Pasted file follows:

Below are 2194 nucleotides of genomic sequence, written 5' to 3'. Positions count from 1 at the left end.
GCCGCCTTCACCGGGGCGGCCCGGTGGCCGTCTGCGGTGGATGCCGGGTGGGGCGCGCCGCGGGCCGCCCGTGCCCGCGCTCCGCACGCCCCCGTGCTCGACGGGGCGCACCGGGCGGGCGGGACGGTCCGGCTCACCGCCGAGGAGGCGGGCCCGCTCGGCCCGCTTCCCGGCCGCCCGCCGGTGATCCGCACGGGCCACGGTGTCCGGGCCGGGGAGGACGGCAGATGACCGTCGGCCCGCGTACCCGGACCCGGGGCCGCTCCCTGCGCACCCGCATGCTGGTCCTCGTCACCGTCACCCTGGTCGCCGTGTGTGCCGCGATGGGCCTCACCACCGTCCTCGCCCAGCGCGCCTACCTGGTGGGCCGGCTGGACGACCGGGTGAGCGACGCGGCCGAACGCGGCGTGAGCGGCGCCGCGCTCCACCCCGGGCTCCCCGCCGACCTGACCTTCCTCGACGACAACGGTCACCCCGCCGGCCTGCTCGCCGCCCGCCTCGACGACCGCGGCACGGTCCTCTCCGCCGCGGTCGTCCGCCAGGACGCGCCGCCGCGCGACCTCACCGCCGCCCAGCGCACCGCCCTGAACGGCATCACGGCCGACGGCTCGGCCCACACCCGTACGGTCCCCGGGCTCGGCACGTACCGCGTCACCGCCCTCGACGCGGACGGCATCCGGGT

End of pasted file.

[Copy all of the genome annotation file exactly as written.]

Below are 2194 nucleotides of genomic sequence, written 5' to 3'. Positions count from 1 at the left end.
GCCGCCTTCACCGGGGCGGCCCGGTGGCCGTCTGCGGTGGATGCCGGGTGGGGCGCGCCGCGGGCCGCCCGTGCCCGCGCTCCGCACGCCCCCGTGCTCGACGGGGCGCACCGGGCGGGCGGGACGGTCCGGCTCACCGCCGAGGAGGCGGGCCCGCTCGGCCCGCTTCCCGGCCGCCCGCCGGTGATCCGCACGGGCCACGGTGTCCGGGCCGGGGAGGACGGCAGATGACCGTCGGCCCGCGTACCCGGACCCGGGGCCGCTCCCTGCGCACCCGCATGCTGGTCCTCGTCACCGTCACCCTGGTCGCCGTGTGTGCCGCGATGGGCCTCACCACCGTCCTCGCCCAGCGCGCCTACCTGGTGGGCCGGCTGGACGACCGGGTGAGCGACGCGGCCGAACGCGGCGTGAGCGGCGCCGCGCTCCACCCCGGGCTCCCCGCCGACCTGACCTTCCTCGACGACAACGGTCACCCCGCCGGCCTGCTCGCCGCCCGCCTCGACGACCGCGGCACGGTCCTCTCCGCCGCGGTCGTCCGCCAGGACGCGCCGCCGCGCGACCTCACCGCCGCCCAGCGCACCGCCCTGAACGGCATCACGGCCGACGGCTCGGCCCACACCCGTACGGTCCCCGGGCTCGGCACGTACCGCGTCACCGCCCTCGACGCGGACGGCATCCGGGT